Are Panasonic and Olympus pricing themselves into oblivion? A personal view of the current and future state of m4/3.

Who the hell do Panasonic think they are, Leica? £1300 for a m4/3 lens!!!, I think somebody has ideas above their station. The Fuji X equivalent is £400 cheaper and no it doesn't have OIS, but then that lens is for a sensor that has at least a 2-3 stop advantage in terms of high ISO performance. And yes it's cheaper than 35mm / Full-Frame equivalents, but they are just that, 35mm / Full-frame. They have to cover sensors twice the size and have to support pixel counts and resolution far in advance of what a m4/3 lens has to. And all this in a marketplace where every set of sales figures and future trend analysis indicates that, if anything, mirrorless camera sales are falling and DSLR sales are rising in terms of percentages, but both are operating in a shrinking market. 

Now I've been a great champion of m4/3 over the years and used it extensively. However I'm just waiting until the January sale period is over until I put all my gear on ebay. And this time I don't think I'll be coming back. For two reasons. Firstly I think m4/3 is stuck and can't really move forward that far. Because it's constantly held back by the size of the sensor. The size and weight advantages of the bodies are now available elsewhere and as time passes more and more of their competitors are introducing lighter and smaller lenses as well. Secondly, I don't think it's now a value for money system for me. Some of the lenses like this 42.5mm and cameras like the E-M1 have a pretty high price per pixel ratio. Too high, as far as I'm concerned. And the argument that you don't need high MP counts is only ever put forward by those who don't have them!! And it doesn't matter what we 'need' (as if others could tell us that) it's what we want that counts.

Add in the fact that the US and Europe, two huge markets, have failed to embrace mirrorless alternatives anywhere near as significantly as the far east and it becomes obvious that there is a credibility problem here. I saw some figures recently for total interchangeable lens camera sales worldwide, published earlier this year. The figures were 6 million for DSLR's, 1.2 million for mirrorless. So this is over a 4:1 ratio in favour of DSLR's. I just wonder what that ratio is for the US and Europe combined. If as mirrorless fans are fond of saying DSLR's are dying then mirrorless will be in the ground long before DSLR's. And we could also end up with a split market. Remember Canon are not releasing their next EOS M in either Europe or the US. And they aren't doing that out of spite.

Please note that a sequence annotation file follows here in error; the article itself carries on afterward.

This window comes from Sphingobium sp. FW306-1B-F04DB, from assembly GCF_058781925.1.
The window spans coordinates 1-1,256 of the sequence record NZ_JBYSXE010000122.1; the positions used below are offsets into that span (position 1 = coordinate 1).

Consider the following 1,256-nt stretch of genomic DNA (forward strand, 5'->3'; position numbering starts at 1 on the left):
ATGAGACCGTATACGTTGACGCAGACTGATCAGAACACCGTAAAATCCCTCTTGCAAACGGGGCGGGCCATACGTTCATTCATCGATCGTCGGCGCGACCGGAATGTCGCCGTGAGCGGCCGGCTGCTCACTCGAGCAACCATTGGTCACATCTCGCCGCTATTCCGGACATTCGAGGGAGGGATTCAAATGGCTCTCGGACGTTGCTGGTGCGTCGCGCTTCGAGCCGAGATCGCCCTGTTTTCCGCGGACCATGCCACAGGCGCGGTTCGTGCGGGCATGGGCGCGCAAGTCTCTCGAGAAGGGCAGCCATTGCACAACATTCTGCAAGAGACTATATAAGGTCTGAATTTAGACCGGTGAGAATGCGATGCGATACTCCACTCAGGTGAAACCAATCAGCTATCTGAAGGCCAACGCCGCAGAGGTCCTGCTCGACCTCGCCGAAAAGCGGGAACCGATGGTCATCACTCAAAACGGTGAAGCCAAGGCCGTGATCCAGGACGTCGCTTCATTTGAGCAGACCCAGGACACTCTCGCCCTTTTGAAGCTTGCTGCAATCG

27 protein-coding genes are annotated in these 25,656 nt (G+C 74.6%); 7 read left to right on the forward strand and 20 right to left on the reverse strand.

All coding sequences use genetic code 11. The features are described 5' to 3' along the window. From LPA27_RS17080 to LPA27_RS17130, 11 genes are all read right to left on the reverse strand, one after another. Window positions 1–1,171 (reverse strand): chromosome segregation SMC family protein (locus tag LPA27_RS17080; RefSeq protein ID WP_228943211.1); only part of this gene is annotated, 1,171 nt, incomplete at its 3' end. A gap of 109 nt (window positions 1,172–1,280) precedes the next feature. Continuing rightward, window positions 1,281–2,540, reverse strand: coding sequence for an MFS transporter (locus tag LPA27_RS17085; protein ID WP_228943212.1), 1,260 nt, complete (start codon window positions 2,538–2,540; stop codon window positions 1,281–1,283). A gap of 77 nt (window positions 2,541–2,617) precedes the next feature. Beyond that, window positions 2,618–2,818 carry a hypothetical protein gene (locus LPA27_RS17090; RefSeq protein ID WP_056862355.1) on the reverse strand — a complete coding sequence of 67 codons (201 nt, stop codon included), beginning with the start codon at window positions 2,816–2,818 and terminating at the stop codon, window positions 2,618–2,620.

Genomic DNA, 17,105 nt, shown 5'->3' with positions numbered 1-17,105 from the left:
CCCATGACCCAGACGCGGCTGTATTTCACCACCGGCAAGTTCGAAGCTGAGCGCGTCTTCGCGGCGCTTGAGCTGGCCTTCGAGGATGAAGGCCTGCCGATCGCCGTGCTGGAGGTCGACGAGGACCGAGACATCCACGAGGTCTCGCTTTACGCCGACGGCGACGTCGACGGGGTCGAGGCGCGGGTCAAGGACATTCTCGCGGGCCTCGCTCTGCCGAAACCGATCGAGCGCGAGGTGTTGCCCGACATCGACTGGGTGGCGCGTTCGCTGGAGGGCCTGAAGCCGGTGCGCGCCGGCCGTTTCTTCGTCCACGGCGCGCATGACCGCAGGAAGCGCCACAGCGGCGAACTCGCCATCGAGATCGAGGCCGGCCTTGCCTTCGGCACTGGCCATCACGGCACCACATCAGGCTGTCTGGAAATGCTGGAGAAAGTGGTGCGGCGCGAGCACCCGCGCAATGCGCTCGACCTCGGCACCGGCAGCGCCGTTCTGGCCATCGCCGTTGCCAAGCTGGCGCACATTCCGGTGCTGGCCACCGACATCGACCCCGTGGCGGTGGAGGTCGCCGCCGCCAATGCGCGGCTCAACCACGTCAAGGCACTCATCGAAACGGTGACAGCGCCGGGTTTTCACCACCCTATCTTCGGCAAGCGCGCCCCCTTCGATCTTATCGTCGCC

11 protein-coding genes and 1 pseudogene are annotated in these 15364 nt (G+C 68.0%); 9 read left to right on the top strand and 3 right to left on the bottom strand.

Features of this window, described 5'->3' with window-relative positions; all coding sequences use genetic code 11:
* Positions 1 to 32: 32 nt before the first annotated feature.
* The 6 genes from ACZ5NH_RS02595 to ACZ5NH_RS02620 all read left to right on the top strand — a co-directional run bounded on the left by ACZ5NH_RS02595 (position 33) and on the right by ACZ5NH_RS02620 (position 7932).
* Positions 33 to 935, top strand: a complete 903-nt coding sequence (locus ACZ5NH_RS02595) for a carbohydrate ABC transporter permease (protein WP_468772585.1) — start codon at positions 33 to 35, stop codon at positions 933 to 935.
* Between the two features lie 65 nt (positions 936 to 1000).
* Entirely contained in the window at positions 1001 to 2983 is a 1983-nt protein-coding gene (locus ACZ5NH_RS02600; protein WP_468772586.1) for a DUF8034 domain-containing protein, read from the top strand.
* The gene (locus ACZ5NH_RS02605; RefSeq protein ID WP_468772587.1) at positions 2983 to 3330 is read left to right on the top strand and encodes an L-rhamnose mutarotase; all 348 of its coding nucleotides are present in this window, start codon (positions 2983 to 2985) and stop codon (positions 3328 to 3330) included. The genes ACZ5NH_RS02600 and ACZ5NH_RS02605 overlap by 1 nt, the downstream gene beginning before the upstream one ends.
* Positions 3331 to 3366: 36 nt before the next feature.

The real reason I think Panasonic and Olympus have little to offer me any more is in fact nothing to do with mirrorless versus DSLR's and everything to do with what a camera has that I want. The Fuji X system offers me more than m4/3. I can get great image quality, high ISO performance m4/3 can only dream about, great lenses and a design aesthetic that doesn't remind me of bridge cameras and compact cameras on steroids. The Sony A7 and A7r offer me more a lot than m4/3. A 35mm sized sensor with resolution and image quality that again m4/3 can only dream about. Plus, I have the opportunity to configure my combinations so that I have a small, light outfit very similar to what m4/3 offers if I want, but put together a FY outfit if that's my choice. And the cameras handle well and don't look like or handle like electronic matchboxes. Because I really don't want to use cameras that look like jumped up smartphones. And it seems neither do lots of other people.

I have a theory and do be aware that it's just that, a theory and an unprovable, untested speculation. OK. We all have our phones and they pretty much all take pictures these days. And for some that's enough. They are quick, immediate, cheap, have easy access to social networking sites and above all they are fashionable and for many must-have items. But there will always be those for whom that isn't enough. People who want to be something more than snapshooters. They would quite like to be photographers. So what would they choose? Something that isn't much bigger and doesn't look that much different to their smartphones? Well my suspicion is that's the last thing they want. Because as well as owning a camera that lets them take pictures like a real photographer does, they would quite like to own a camera that lets them look like a real photographer does. And what do real photographers look like? Oh yes, we see them on the TV and in the movies all the time, they use Nikon and Canon DSLR's.